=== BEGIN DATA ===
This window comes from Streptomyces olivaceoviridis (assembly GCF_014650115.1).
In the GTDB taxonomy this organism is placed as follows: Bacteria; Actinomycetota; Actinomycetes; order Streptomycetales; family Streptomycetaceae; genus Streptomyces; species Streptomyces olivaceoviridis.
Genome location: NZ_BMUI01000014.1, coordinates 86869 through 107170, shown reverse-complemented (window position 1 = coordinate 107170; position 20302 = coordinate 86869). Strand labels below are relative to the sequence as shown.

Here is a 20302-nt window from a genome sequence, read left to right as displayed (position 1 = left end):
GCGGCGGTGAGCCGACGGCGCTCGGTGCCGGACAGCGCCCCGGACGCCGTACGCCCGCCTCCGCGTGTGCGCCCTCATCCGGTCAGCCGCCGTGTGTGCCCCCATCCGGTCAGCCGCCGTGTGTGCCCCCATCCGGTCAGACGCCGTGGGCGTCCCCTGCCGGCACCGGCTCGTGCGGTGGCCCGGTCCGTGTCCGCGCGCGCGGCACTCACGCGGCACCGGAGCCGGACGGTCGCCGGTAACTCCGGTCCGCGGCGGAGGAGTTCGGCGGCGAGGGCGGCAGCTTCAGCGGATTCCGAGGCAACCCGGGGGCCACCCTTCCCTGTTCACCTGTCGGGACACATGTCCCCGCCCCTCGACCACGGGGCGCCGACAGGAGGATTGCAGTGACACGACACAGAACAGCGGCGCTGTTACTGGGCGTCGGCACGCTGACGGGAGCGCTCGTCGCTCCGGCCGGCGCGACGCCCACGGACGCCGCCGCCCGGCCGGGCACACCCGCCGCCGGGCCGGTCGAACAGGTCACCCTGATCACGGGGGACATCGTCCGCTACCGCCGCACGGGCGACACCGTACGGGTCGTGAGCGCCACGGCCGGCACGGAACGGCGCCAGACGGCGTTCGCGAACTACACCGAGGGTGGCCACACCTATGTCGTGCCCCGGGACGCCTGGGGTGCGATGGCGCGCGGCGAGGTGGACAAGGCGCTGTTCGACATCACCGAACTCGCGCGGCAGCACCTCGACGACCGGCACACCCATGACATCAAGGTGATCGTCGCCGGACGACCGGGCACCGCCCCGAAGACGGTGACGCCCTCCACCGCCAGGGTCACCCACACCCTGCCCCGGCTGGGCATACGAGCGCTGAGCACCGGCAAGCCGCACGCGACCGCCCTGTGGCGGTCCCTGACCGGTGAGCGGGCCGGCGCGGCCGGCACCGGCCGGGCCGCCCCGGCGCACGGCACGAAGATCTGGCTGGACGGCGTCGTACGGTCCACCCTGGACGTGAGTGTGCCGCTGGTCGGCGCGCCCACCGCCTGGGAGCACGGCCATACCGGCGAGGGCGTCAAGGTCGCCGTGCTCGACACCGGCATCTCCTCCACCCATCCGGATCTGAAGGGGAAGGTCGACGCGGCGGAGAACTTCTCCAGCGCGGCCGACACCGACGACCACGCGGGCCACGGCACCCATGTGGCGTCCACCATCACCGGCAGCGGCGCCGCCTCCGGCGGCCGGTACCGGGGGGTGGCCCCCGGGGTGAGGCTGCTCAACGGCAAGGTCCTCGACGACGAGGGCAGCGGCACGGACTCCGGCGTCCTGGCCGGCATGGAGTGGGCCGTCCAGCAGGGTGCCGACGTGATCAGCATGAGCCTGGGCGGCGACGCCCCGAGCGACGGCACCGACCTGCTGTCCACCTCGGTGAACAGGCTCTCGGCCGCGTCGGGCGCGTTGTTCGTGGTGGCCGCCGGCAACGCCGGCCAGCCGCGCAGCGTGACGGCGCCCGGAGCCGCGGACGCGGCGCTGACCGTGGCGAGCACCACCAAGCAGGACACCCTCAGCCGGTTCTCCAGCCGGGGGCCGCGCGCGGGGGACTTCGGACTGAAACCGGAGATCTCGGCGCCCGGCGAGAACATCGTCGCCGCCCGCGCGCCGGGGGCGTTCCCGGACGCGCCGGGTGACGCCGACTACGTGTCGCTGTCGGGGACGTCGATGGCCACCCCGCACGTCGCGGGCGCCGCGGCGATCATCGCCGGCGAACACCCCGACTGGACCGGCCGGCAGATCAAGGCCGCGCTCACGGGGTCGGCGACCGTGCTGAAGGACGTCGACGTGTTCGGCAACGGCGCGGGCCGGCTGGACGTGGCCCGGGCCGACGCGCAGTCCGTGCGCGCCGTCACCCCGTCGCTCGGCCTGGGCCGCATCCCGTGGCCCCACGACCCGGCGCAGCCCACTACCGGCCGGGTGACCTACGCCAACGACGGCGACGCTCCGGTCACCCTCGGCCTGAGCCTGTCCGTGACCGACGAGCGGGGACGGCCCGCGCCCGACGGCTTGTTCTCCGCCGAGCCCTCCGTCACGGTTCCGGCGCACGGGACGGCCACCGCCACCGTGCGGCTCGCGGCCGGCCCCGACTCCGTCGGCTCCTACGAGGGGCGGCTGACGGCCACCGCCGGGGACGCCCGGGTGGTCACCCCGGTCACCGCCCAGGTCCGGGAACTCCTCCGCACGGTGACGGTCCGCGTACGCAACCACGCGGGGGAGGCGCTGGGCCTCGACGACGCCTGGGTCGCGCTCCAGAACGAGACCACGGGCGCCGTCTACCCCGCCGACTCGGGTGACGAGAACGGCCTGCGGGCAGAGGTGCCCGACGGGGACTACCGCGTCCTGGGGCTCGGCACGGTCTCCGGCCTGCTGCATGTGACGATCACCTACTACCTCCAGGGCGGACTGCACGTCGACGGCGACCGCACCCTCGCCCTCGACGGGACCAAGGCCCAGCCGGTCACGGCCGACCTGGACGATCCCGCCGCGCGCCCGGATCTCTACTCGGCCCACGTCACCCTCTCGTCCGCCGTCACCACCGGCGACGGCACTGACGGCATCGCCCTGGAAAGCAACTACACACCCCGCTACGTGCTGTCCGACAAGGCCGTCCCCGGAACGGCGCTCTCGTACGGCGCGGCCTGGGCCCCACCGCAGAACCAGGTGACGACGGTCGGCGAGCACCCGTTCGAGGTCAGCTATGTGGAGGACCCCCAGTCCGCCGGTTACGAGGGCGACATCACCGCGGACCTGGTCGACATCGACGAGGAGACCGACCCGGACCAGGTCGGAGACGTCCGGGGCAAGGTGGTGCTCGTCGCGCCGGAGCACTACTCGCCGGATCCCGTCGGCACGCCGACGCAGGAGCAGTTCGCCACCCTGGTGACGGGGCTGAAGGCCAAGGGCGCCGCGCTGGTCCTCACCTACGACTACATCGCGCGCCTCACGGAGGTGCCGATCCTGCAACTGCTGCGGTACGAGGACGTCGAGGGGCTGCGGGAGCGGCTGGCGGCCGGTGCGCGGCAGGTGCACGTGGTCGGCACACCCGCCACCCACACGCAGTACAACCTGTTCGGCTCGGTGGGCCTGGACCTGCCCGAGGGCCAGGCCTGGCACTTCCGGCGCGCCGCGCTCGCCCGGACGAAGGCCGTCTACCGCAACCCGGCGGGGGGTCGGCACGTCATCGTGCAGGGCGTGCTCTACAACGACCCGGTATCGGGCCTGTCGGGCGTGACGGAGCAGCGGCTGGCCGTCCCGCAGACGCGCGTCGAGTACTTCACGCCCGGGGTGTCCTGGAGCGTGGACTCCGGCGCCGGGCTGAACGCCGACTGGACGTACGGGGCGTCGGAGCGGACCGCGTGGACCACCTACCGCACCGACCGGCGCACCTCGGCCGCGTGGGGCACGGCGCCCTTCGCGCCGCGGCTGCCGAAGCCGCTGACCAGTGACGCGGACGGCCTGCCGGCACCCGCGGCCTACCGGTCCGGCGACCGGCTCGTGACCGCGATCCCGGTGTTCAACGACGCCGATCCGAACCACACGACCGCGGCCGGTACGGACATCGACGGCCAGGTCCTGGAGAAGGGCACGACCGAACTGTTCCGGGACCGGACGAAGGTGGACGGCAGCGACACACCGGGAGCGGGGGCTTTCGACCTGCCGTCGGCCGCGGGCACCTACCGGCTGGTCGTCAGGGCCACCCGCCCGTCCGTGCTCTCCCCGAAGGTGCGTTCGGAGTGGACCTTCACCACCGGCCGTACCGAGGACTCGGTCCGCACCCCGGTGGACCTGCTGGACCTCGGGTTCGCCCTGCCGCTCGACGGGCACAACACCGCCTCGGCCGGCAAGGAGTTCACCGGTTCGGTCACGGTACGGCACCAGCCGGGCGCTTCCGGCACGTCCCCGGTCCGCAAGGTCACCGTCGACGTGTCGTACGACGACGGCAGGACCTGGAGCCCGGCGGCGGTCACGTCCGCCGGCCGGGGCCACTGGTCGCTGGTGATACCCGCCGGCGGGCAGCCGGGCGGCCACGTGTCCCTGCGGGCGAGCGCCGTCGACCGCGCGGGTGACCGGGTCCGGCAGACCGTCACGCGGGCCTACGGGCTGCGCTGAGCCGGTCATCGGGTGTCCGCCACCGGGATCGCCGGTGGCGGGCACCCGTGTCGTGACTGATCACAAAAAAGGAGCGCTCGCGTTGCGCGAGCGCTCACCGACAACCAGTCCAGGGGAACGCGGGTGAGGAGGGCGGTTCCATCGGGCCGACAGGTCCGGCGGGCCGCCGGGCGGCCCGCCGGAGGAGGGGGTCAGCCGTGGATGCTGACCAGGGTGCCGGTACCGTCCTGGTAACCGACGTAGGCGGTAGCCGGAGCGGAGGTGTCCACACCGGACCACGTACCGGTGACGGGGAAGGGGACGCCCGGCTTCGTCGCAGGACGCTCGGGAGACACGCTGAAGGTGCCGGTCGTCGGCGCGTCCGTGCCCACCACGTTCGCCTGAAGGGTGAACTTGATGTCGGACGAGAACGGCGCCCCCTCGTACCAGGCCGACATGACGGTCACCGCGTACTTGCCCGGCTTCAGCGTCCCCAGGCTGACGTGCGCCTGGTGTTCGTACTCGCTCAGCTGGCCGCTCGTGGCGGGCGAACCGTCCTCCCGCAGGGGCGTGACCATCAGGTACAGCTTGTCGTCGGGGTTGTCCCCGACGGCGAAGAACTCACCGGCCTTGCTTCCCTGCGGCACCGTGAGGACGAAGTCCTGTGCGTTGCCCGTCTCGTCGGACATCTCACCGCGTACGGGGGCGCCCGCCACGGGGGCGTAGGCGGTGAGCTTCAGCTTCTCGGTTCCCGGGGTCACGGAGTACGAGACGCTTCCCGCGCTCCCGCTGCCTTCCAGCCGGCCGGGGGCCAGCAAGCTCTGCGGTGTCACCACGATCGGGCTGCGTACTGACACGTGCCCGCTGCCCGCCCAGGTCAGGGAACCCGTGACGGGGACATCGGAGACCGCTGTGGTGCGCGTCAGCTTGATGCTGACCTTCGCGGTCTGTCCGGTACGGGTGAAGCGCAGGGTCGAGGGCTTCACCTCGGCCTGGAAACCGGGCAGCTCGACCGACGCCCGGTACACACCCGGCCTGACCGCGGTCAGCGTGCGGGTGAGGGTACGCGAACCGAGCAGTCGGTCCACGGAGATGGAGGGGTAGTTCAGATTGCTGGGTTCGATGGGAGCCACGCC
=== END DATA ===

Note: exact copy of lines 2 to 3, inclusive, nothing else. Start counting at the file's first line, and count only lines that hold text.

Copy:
In the GTDB taxonomy this organism is placed as follows: Bacteria; Actinomycetota; Actinomycetes; order Streptomycetales; family Streptomycetaceae; genus Streptomyces; species Streptomyces olivaceoviridis.
Genome location: NZ_BMUI01000014.1, coordinates 86869 through 107170, shown reverse-complemented (window position 1 = coordinate 107170; position 20302 = coordinate 86869). Strand labels below are relative to the sequence as shown.